Exercise 5 – Swallow hard
Swallowing hard on saliva or water helps to stretch the sphincter muscle (muscular valve) that lets food and drink pass down your gullet (food pipe). Stretching this muscle also opens the back of the throat around the area where some people can feel ‘a lump’ or something getting stuck.
Exercise 6 – Chewing method
This technique is used to relax tight jaws or tongues. Imagine you are chewing a toffee by moving your lips, tongue and jaw in a smooth, circular motion. Imagine the toffee is getting bigger and bigger so the movements in your mouth will need to get bigger and bigger.
Exercise 7 – Tongue movement
Moving your tongue slowly around the outside of your teeth with your lips closed also helps to get rid of tension from the larynx (voice box). Do this 10 times one way, then 10 times the other for one minute several times per day.
If, after trying these suggestions, your symptoms persist or new symptoms appear, please contact your GP
General Advice and Consent
Most of your questions should have been answered by this leaflet, but remember that this is only a starting point for discussion with the healthcare team.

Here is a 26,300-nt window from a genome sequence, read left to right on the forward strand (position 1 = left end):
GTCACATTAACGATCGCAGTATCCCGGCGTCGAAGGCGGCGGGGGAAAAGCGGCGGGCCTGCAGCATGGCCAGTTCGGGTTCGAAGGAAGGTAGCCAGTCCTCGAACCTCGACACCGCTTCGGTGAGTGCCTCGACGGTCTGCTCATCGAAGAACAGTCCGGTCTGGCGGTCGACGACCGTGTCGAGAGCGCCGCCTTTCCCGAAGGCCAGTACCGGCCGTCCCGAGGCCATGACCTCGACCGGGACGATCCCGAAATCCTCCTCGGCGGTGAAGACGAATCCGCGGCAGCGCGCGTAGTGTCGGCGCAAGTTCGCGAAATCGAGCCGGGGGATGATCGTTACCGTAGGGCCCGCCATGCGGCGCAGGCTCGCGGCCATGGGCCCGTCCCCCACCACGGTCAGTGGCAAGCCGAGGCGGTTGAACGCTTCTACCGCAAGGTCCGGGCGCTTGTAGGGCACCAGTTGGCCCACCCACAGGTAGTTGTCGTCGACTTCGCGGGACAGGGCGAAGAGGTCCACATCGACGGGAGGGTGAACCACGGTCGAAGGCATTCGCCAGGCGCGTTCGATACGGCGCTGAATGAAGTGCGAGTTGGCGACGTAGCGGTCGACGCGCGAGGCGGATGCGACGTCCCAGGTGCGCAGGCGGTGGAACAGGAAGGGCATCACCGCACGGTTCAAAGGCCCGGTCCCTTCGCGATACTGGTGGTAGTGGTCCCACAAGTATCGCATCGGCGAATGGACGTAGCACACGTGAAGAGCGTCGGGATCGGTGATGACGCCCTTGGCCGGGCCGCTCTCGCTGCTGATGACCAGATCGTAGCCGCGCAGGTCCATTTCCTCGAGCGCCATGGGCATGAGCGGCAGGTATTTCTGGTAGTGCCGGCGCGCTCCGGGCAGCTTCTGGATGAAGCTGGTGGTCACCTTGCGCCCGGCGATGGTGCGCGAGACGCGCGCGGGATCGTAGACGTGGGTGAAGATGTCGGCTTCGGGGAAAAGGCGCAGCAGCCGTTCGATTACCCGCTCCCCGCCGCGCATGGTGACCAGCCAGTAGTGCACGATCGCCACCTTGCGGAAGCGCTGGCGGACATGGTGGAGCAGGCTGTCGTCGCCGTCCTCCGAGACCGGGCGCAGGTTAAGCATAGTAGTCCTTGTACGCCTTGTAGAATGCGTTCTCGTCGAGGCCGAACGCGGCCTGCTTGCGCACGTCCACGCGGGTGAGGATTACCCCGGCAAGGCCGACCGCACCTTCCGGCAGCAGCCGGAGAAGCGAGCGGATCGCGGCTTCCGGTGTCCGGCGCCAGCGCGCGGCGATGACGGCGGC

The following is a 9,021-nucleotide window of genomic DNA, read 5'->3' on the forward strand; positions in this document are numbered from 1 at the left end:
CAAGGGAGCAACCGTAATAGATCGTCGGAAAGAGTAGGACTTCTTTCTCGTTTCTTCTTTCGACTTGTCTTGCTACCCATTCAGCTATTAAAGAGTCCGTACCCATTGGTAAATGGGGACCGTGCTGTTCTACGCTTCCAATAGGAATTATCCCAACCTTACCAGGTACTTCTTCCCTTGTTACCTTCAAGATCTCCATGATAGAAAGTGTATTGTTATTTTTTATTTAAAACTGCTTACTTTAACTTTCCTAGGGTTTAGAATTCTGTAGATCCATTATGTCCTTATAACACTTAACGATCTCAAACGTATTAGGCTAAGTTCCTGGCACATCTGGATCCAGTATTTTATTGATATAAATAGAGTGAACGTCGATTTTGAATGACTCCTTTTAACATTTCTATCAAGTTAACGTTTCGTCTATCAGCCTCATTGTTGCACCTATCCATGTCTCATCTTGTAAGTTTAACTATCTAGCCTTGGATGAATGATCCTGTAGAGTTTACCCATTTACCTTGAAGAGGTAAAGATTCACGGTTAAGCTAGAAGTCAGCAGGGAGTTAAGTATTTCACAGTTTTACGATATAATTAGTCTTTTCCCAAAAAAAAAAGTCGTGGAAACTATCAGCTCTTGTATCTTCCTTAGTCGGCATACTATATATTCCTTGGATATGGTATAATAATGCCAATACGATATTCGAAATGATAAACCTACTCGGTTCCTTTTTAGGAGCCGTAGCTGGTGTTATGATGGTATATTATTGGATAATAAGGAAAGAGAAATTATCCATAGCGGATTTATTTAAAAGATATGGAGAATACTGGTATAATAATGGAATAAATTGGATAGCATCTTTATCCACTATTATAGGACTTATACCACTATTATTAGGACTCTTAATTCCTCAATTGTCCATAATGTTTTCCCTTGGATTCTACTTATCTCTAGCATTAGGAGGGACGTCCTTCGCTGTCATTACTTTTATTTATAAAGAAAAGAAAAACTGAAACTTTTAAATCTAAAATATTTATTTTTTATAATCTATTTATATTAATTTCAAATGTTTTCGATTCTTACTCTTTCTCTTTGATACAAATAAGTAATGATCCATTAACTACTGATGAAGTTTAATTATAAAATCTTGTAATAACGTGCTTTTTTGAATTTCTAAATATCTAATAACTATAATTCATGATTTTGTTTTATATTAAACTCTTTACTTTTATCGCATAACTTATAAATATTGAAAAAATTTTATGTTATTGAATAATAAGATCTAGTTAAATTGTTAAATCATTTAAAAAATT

Consent to treatment
Before any doctor, nurse or therapist examines or treats you, they must seek your consent or permission. In order to make a decision, you need to have information from health professionals about the treatment or investigation which is being offered to you. You should always ask them more questions if you do not understand or if you want more information.
The information you receive should be about your condition, the alternatives available to you, and whether it carries risks as well as the benefits. What is important is that your consent is genuine or valid. That means:
- you must be able to give your consent
- you must be given enough information to enable you to make a decision
- you must be acting under your own free will and not under the strong influence of another person
Information about you
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We may pass on relevant information to other health organisations that provide you with care. All information is treated as strictly confidential and is not given to anyone who does not need it. If you have any concerns please ask your doctor, or the person caring for you.
Under the Data Protection Act (1998) we are responsible for maintaining the confidentiality of any information we hold about you. For further information visit the following page: Confidential Information about You.